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Marketing Cars in the 21st Century

by Joanne Brickman

As the world neared the turn of the 20th century, the automobile was fast attracting a large public intrigued by this newfangled machine and its ability to take them places.  Germany's Karl Benz, who built 135 cars in 1895, had sold 2000 of them throughout Europe by 1899.  In 1896, Charles and Frank Duryea founded the United States auto industry by building and selling thirteen of their cars.  By 1900, the appeal of the horseless carriage had some 300 companies attempting to market automobiles in America (most were unsuccessful), and about 4,000 autos had actually been sold.
      As we mark the beginning of the 21st century, there are an estimated 215 million automobiles in the United States alone.  For the new car buyer, the selection is massive, with well over 300 different models from which to choose. 
      There was a time when automotive marketing to the new car buyer was fairly simple.  Advertising on network television and radio and consumer magazines created awareness of the automaker's brand and models, and local TV, radio, newspaper, outdoor, and direct mail brought the customers into the dealership.
      Today, with multiplicity of buyer demographics and the enormous volume of vehicles, it's far more complicated.  Advertising tools, themselves, are changing.  The Internet, for example, is quickly becoming part of the advertising media mix for many carmakers.  In the United States alone, an estimated 50 percent of all households have computers and nearly a third of them use the Internet.  In addition, the Internet is readily accessible at informational locations like the public library and senior centers.  Hence, the importance of this relatively new tool which can both advertise and sell a vehicle.
      Automotive marketing strategy today involves a fresh mix of age groups and psychographics.  The groupings begin with Generation Y (those born after 1976) and ends with Empty Nester (some of those, though not all nowadays, over 50).  In between are a group called Generation X (twenty-somethings) and the perennial favorite, the Baby Boomer (age 35-54).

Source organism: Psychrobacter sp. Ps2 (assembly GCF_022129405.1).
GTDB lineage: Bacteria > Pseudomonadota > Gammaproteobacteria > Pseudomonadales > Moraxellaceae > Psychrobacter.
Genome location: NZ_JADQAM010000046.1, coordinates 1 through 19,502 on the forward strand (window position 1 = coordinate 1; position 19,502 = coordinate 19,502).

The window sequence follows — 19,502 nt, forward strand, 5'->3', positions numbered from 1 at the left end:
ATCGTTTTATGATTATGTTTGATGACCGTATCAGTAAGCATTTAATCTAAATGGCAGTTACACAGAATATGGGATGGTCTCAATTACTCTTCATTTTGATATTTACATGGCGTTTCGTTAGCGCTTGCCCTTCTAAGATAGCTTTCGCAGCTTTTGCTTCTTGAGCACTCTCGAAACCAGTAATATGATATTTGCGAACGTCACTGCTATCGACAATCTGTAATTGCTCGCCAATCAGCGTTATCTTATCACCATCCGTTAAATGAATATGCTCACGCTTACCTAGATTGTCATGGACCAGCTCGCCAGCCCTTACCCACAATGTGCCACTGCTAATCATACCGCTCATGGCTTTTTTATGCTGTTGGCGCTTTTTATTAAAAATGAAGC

Baby Boomers continue to be the most sought-after target group, noted, among other things, for being largely responsible for the phenomenal success of the sport utility vehicle.  Although they won't begin to retire in large numbers until about 2010, Baby Boomers are maturing and melding into the Empty Nester category daily. 
      Today's Empty Nester, according to a recent American Demographics magazine, is "a crop of aging Americans much different from their parents.  To them, retiring from their current job or profession doesn't mean daily golf games and soap operas, but rather starting a part-time business, renovating houses, and the like." 
      New demographic definitions call for new and different marketing strategies. Innovative ideas like partnerships and tie-ins pepper today's marketing scene. 
      Ford, for example, recently engaged in a partnership with Fisher-Price that subtly proclaims both company's interest in child safety in vehicles.  The two announced an enhanced children's car seat system that is easier to use and provides for a more secure attachment in vehicles.  The marketing efforts combine to promote both Fisher-Price's new Safe Embrace II Convertible Car Seat and the new child safety seat anchors on Ford products.
      Another move toward innovative marketing comes from Ford's Mercury brand.  A promotional campaign based on the Independent Thinkers book series links Mercury and Barnes & Noble, Inc., and barnesandnoble.com  in a major marketing effort for the 2000 Sable. 
      "Our research shows Sable buyers are avid readers," said Jennifer Moneagle, Mercury group brand manager. "The Independent Thinkers series is a thoughtful and highly targeted marketing effort to reach Sable buyers." 
      Over at Toyota Motor Sales, this past spring the automaker once again joined with Parenting magazine and Borders Books and Music stores for the third year of "Reading 2000," a program focused on enhancing family literacy. At events held at Borders' stores across the country, parents (and grandparents) had the opportunity to learn about the why's and how-to's of reading aloud to children thanks to an innovative marketing strategy.
      As we cruise through the 21st century, we'll see more and more automotive marketers supplementing conventional thinking with innovative ideas -- successful strategies that closely identify the car's demographic target and creatively match lifestyle with vehicles. 
      It'll be an interesting ride.

 

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